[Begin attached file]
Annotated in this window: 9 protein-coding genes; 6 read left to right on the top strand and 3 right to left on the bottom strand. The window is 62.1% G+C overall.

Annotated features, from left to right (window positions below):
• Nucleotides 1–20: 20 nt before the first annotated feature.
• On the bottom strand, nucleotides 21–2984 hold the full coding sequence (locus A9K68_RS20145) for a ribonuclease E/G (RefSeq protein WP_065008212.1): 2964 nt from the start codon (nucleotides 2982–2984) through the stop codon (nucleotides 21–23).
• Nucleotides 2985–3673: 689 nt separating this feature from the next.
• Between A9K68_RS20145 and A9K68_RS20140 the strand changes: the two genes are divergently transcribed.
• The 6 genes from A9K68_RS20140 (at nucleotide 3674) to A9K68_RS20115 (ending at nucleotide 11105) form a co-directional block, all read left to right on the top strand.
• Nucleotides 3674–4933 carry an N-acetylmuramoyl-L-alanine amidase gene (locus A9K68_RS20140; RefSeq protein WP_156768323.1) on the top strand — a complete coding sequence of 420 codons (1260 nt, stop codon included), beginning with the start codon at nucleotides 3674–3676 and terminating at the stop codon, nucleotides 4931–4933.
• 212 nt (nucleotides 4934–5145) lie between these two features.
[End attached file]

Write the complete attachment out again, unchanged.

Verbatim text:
Annotated in this window: 9 protein-coding genes; 6 read left to right on the top strand and 3 right to left on the bottom strand. The window is 62.1% G+C overall.

Annotated features, from left to right (window positions below):
• Nucleotides 1–20: 20 nt before the first annotated feature.
• On the bottom strand, nucleotides 21–2984 hold the full coding sequence (locus A9K68_RS20145) for a ribonuclease E/G (RefSeq protein WP_065008212.1): 2964 nt from the start codon (nucleotides 2982–2984) through the stop codon (nucleotides 21–23).
• Nucleotides 2985–3673: 689 nt separating this feature from the next.
• Between A9K68_RS20145 and A9K68_RS20140 the strand changes: the two genes are divergently transcribed.
• The 6 genes from A9K68_RS20140 (at nucleotide 3674) to A9K68_RS20115 (ending at nucleotide 11105) form a co-directional block, all read left to right on the top strand.
• Nucleotides 3674–4933 carry an N-acetylmuramoyl-L-alanine amidase gene (locus A9K68_RS20140; RefSeq protein WP_156768323.1) on the top strand — a complete coding sequence of 420 codons (1260 nt, stop codon included), beginning with the start codon at nucleotides 3674–3676 and terminating at the stop codon, nucleotides 4931–4933.
• 212 nt (nucleotides 4934–5145) lie between these two features.